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13. Re: etc., etc. Oct 11, 2017, 15:31 Verno
 
Hollywood was doing respectable action movies for a long time with stunt doubles and choreography. I don't think they suddenly became too difficult to make, if anything a lot of the difficulty is eased with the advances in green screening and sound stages, that's without getting into how much post work is done in the edit room or by third parties now. I don't think action sequences need to be one take to be enjoyable or something either. There's a middle ground between hyper frenzy jump cut syndrome and one ponderous take with the actors face clearly visible at all times.

I am happy to see that some older style action movies are making a return. I was getting pretty bored with all of the watered down comic book style stuff.

Now if someone would please get DC and Marvel to stop putting in silly giant sky light beam sequences into everything I can die a happy man
 
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Watching: An Inconvenient Sequel, The Orville, Star Trek Voyager
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12. Re: etc., etc. Oct 11, 2017, 15:08 Nullity
 
ItBurn wrote on Oct 11, 2017, 14:53:
All is not lost, though. In the last few years, some of the best action movies of all time have come out. Practical effects, long takes, violence and actors doing their own stunts.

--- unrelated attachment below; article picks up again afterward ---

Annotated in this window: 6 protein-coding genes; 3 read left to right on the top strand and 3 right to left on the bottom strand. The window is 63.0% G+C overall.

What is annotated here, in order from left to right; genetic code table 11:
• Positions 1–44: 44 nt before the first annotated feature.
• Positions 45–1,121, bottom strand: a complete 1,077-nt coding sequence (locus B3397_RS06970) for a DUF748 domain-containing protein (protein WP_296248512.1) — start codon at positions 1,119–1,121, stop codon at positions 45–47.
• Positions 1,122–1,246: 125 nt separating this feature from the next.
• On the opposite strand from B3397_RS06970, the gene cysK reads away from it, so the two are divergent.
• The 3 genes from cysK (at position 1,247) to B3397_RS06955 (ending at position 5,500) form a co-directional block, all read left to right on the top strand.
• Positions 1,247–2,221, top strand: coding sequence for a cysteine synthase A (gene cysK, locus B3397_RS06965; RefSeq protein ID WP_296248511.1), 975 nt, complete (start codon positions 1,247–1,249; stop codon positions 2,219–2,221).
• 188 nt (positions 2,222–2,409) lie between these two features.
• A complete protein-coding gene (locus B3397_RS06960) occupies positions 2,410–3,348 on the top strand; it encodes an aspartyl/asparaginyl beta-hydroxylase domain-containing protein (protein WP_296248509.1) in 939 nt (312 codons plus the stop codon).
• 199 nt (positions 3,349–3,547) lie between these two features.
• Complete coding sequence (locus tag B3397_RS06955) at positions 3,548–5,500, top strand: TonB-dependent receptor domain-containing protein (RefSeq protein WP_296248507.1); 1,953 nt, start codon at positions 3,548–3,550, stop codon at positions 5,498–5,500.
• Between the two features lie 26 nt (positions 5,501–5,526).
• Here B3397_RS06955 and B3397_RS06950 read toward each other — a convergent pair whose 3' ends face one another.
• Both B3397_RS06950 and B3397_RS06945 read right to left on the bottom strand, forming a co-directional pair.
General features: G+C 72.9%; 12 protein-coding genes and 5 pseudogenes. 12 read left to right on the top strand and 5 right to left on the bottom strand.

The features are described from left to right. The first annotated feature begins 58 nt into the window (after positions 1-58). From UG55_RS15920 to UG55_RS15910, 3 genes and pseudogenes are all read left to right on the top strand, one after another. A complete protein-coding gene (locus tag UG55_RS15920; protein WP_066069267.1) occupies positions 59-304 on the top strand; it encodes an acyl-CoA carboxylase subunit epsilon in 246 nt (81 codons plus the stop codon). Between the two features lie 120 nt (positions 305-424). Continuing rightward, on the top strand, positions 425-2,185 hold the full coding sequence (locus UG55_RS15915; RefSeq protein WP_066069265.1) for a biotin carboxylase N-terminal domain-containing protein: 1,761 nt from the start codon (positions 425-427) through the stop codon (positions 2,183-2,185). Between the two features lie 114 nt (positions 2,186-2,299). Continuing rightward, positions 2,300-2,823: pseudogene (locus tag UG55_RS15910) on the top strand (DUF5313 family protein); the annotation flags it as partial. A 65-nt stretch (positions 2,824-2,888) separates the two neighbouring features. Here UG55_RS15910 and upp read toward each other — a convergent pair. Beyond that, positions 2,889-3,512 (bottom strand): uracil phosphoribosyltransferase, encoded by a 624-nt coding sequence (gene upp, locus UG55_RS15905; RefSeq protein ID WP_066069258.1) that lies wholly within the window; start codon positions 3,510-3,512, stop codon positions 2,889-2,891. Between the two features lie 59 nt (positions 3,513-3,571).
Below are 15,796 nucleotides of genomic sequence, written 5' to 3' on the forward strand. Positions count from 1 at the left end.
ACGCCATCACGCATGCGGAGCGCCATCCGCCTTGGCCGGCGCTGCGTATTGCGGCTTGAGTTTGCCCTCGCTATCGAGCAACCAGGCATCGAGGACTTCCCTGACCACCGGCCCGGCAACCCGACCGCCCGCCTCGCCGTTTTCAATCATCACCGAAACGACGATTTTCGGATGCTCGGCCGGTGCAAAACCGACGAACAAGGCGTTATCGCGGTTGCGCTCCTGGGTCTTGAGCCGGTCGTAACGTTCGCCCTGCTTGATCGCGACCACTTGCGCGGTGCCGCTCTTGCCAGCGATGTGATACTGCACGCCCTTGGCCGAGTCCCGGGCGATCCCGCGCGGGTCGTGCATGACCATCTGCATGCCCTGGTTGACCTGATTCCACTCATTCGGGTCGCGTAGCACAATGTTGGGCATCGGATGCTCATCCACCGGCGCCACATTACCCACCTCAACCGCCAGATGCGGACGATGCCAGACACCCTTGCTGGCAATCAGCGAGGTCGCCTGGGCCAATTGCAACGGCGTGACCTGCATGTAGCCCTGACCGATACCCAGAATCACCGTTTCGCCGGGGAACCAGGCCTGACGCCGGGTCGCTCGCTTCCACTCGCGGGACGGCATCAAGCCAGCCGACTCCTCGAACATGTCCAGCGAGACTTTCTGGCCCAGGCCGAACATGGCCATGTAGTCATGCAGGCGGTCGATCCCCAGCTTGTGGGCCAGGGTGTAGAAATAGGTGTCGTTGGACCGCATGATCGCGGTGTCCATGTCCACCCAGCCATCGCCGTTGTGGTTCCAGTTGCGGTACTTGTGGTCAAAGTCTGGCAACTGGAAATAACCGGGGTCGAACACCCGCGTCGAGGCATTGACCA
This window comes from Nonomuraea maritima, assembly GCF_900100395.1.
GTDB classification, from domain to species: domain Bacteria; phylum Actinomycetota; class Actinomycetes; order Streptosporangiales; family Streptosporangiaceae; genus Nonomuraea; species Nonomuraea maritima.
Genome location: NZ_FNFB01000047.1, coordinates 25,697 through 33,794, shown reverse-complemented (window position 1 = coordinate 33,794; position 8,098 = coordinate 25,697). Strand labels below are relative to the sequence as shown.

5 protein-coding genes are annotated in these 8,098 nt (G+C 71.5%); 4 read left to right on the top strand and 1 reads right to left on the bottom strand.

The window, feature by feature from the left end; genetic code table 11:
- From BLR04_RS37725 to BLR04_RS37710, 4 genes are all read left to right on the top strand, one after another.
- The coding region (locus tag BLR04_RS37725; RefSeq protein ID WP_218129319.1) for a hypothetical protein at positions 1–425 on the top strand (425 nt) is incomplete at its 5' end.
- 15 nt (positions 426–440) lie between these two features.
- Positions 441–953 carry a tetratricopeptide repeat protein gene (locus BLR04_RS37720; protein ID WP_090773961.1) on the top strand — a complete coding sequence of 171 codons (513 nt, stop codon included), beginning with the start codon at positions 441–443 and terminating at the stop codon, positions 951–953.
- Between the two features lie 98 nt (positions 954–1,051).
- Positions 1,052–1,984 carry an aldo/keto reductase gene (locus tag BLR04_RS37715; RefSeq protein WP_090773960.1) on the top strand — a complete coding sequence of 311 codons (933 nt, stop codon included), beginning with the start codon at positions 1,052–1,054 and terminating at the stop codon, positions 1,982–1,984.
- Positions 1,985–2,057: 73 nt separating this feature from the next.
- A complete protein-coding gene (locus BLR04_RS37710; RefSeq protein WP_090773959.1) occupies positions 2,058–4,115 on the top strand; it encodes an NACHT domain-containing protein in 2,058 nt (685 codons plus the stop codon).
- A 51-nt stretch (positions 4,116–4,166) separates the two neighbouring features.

Yeah, Daredevil on Netflix has some of the best examples of single shot action sequences. The first time I watched that hallway fight at the end of the second episode of season 1, I felt like I was in shock over how amazing and well done it was. Some of the other Netflix Marvel shows have had decent luck with this as well, but not quite up to the same level as Daredevil, in my opinion.

See John Wick and Atomic Blonde for other good recent examples.

ItBurn wrote on Oct 11, 2017, 14:55:
Bonus related video : https://www.youtube.com/watch?v=gCKhktcbfQM
Wow, that was awful. But Liam Neesons is still my shit.
 
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11. Re: etc., etc. Oct 11, 2017, 14:55 ItBurn
 
ItBurn wrote on Oct 11, 2017, 14:53:
Verno wrote on Oct 11, 2017, 14:40:
Fast cuts are a symptom of both poor direction and the proliferation of PG13 movies. Hollywood always wants bigger office hauls through as wide an audience as possible which is code for PG-13. So you end up with watered down bullshit like most Marvel movies where fast cuts and jumps are inserted with sound effects to take the place of actual violence. They might as well go one step further and just insert some bubble captioned BAM POW OOF.

I don't know why imagined violence is somehow better than depicted violence but it makes Disney a lot of money so they keep doing it. Personally I think showing people some moderate respresentation of impact is probably better in the long run than showing kids that people can just punch each other through walls without any blood. But perhaps I'm not giving kids enough credit, I don't know. Either way I like my violence in movies, please stop fast cutting everything. Deadpool was so refreshing.

In my opinion(I also heard this from filmmakers...), fast cuts are done because doing real action is very hard. One, it's hard to direct and requires significantly more time to do single shots that depict the action sequence well. Two, most action actors aren't capable of doing what their characters do and it's also too risky for them to do it because if something were to happen to them, hundreds of jobs would be in jeopardy. Cutting constantly is much safer as the actor doesn't actually have to "really" do the stunt.